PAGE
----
Thursday, April 27, 2017

Water Visions: Healing Our Springs: The Holy Grail, the Wounded King and the Waste Land

Like many people, I grew up fascinated by the legends of Merlin, King Arthur, and the Holy Grail. The one idea in the Grail stories that puzzled me for years, though, was the legend of the Wounded King or Fisher King—the last keeper of the Holy Grail, the king whose wound is bound up with the Waste Land that he rules. When he heals, the land heals too. I finally grasped this connection on a deep emotional level when I watched the movie “Excalibur,” in the scene where the Waste Land comes back to life.
The longer I work on water issues in Florida, the more clearly I understand that profound connection between leaders and land.
My fascination with these old legends led me to read more and to discover that throughout the British Isles, many springs are considered sacred and some wells are recognized as holy. Even today, many communities continue an old tradition of “dressing” the wells as the seasons change. And people still make pilgrimages to visit the sacred springs.
Traditional societies and religions worldwide have recognized the special or even sacred nature of water for thousands of years. For an exhibition about springs that I worked on several years ago, I collected quotes about water from different faiths and cultures. Here are some of my favorites:

  • Water was enchantment, certainly. But it was also deeply feared and honored, held close to the heart in both mystery and awe. It was sacred. -Bill Belleville (writing about the Timucua who inhabited Florida at the time of Ponce de Leon)
  • I will make rivers flow on barren heights, and springs within the valleys. I will turn the desert into pools of water, and the parched ground into springs. -The Bible, Old Testament, Isaiah 41:18
  • Be praised, my Lord, through Sister Water; she is very useful, and humble, and precious, and pure. -St. Francis of Assisi
  • By means of water, we give life to everything. -Koran, 21:30
  • The frog does not drink up the pond in which he lives. -American Indian Saying
  • Filthy water cannot be washed. -West African Proverb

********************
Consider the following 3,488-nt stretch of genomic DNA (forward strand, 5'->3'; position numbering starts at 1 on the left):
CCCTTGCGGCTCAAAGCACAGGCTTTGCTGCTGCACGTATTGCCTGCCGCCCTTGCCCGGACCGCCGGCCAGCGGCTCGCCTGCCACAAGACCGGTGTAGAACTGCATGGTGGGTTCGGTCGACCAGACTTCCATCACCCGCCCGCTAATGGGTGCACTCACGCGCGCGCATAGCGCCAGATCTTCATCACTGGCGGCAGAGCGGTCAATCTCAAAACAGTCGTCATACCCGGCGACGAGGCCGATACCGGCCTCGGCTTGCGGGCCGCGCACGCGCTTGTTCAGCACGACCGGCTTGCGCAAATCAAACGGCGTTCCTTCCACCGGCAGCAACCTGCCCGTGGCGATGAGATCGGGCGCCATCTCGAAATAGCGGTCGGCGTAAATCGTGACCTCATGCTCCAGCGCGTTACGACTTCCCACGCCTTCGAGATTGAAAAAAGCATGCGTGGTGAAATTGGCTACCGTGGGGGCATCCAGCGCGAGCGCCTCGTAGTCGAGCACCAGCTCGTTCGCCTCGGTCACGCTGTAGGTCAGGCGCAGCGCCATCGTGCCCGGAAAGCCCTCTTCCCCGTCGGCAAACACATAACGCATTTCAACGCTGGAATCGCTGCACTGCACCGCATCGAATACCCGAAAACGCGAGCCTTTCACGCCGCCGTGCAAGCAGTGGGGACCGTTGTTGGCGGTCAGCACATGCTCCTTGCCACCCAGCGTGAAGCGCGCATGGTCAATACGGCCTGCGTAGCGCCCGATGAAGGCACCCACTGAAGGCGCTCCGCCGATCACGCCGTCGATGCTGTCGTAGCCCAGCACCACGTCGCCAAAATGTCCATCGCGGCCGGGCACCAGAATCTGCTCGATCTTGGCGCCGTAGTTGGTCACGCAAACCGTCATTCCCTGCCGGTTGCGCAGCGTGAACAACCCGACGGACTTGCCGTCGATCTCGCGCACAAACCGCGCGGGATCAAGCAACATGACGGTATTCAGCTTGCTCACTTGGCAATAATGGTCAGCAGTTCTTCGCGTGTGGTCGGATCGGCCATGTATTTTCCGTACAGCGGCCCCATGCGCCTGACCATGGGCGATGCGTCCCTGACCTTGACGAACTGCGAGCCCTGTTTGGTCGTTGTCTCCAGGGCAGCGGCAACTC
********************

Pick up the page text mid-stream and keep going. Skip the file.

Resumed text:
• You don’t miss your water ’til your well runs dry. -William Bell, American singer/songwriter
  • By perceiving ourselves as part of the river, we take responsibility for the river as a whole. -Vaclav Havel, Czech playwright/politician
  • Our bodies are molded rivers. –Novalis
  • The supreme good is like water, which nourishes all things without trying to. -Tao Te Ching #8, translated by Stephen Mitchell
  • When you drink water, remember the spring. -Chinese Proverb 

These quotes reveal how water and people are interconnected; they speak to the significance of a healthy relationship with water. “Water is life,” as the water protectors in North Dakota and here in Florida reminded us recently. Our bodies are up to 60 percent water. We can live about three weeks without food but only about three days without water. While water sustains us, we must in turn sustain water or suffer the consequences.
So what does the Grail legend about the Wounded King and the Waste Land have to do with the Suwannee, Santa Fe, and Ichetucknee rivers and their springs?
I was at Rum Island one day after a swim when I passed a young woman standing on the bank gazing at the water. “It’s beautiful, isn’t it?” I asked. Her response was immediate:  “It’s sacred.”
At the Ichetucknee headspring, area churches have baptized the faithful for years. Steven Earl’s book about the Ichetucknee is subtitled “Sacred Waters.” Talk to almost any spring visitor and these ideas about sacred water, reverence and rejuvenation (remember the “Fountain of Youth” legends?) crop up.
In the early years of the 21st century, we are not as far removed from the idea of sacred springs as we might think. But we’re polluting too much, pumping too much, and turning our “Holy Grail”—the Springs Heartland of Planet Earth—into a Waste Land.
In the Grail legends, the Wounded King and the land are healed when the knight Perceval asks the right question:  “Whom does the Grail serve?”
So I wonder:  Are we asking the right questions? Are we like the Wounded King? Is our wound the failure to understand that as water suffers, we must suffer too? Can we heal our springs and rivers by healing our relationships with water and with each other? Do we need a stronger water ethic?
And where are the leaders with the courage to make the tough decisions needed to convert a springs Waste Land back into a Springs Heartland?

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This article originally appeared in the March 2017 issue of "The Observer," a free monthly tabloid (circulation 5000 copies) distributed in the High Springs/Alachua/Newberry/Jonesville/Fort White areas of North Florida. Many thanks to publisher Barbara Llewellyn for her kind permission to post it here.

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